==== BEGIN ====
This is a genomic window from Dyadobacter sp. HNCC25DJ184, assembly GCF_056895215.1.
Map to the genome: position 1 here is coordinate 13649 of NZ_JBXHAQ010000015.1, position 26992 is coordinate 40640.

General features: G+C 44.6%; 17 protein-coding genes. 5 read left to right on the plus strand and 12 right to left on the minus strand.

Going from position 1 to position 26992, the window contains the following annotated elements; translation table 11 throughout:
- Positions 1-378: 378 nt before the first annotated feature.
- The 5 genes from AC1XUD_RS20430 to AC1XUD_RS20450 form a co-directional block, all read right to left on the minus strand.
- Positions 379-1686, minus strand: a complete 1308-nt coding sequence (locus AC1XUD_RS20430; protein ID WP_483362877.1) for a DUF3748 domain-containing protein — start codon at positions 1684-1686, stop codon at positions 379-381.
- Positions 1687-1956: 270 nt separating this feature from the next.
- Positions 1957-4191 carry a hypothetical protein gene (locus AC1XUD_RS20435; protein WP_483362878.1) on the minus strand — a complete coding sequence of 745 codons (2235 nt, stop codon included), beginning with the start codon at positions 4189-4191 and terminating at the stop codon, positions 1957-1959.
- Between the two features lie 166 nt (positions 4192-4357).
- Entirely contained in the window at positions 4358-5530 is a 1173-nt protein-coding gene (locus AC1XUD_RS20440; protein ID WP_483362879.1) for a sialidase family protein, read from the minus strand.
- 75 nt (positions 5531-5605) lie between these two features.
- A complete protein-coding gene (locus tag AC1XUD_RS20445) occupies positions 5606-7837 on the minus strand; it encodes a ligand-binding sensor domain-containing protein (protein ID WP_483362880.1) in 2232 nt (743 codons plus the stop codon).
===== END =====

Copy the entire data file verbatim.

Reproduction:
This is a genomic window from Dyadobacter sp. HNCC25DJ184, assembly GCF_056895215.1.
Map to the genome: position 1 here is coordinate 13649 of NZ_JBXHAQ010000015.1, position 26992 is coordinate 40640.

General features: G+C 44.6%; 17 protein-coding genes. 5 read left to right on the plus strand and 12 right to left on the minus strand.

Going from position 1 to position 26992, the window contains the following annotated elements; translation table 11 throughout:
- Positions 1-378: 378 nt before the first annotated feature.
- The 5 genes from AC1XUD_RS20430 to AC1XUD_RS20450 form a co-directional block, all read right to left on the minus strand.
- Positions 379-1686, minus strand: a complete 1308-nt coding sequence (locus AC1XUD_RS20430; protein ID WP_483362877.1) for a DUF3748 domain-containing protein — start codon at positions 1684-1686, stop codon at positions 379-381.
- Positions 1687-1956: 270 nt separating this feature from the next.
- Positions 1957-4191 carry a hypothetical protein gene (locus AC1XUD_RS20435; protein WP_483362878.1) on the minus strand — a complete coding sequence of 745 codons (2235 nt, stop codon included), beginning with the start codon at positions 4189-4191 and terminating at the stop codon, positions 1957-1959.
- Between the two features lie 166 nt (positions 4192-4357).
- Entirely contained in the window at positions 4358-5530 is a 1173-nt protein-coding gene (locus AC1XUD_RS20440; protein ID WP_483362879.1) for a sialidase family protein, read from the minus strand.
- 75 nt (positions 5531-5605) lie between these two features.
- A complete protein-coding gene (locus tag AC1XUD_RS20445) occupies positions 5606-7837 on the minus strand; it encodes a ligand-binding sensor domain-containing protein (protein ID WP_483362880.1) in 2232 nt (743 codons plus the stop codon).